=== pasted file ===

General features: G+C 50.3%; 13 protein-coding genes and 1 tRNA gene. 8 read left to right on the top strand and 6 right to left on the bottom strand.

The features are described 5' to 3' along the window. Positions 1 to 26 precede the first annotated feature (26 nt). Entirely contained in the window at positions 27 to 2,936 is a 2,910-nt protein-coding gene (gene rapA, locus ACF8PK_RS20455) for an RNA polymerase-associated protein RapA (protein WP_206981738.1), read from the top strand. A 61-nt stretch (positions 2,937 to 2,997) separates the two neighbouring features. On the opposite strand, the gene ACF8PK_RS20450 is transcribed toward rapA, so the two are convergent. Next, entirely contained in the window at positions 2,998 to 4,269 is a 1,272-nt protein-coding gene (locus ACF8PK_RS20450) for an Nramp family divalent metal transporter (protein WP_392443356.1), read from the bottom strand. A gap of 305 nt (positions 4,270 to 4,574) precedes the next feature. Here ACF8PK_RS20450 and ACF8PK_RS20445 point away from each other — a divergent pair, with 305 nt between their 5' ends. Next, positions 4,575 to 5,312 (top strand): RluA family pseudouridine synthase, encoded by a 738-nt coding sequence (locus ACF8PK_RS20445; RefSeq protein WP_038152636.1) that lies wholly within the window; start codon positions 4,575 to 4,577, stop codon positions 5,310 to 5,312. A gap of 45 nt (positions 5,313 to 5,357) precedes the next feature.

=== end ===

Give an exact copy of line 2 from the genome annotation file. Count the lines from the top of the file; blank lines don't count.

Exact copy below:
The features are described 5' to 3' along the window. Positions 1 to 26 precede the first annotated feature (26 nt). Entirely contained in the window at positions 27 to 2,936 is a 2,910-nt protein-coding gene (gene rapA, locus ACF8PK_RS20455) for an RNA polymerase-associated protein RapA (protein WP_206981738.1), read from the top strand. A 61-nt stretch (positions 2,937 to 2,997) separates the two neighbouring features. On the opposite strand, the gene ACF8PK_RS20450 is transcribed toward rapA, so the two are convergent. Next, entirely contained in the window at positions 2,998 to 4,269 is a 1,272-nt protein-coding gene (locus ACF8PK_RS20450) for an Nramp family divalent metal transporter (protein WP_392443356.1), read from the bottom strand. A gap of 305 nt (positions 4,270 to 4,574) precedes the next feature. Here ACF8PK_RS20450 and ACF8PK_RS20445 point away from each other — a divergent pair, with 305 nt between their 5' ends. Next, positions 4,575 to 5,312 (top strand): RluA family pseudouridine synthase, encoded by a 738-nt coding sequence (locus ACF8PK_RS20445; RefSeq protein WP_038152636.1) that lies wholly within the window; start codon positions 4,575 to 4,577, stop codon positions 5,310 to 5,312. A gap of 45 nt (positions 5,313 to 5,357) precedes the next feature.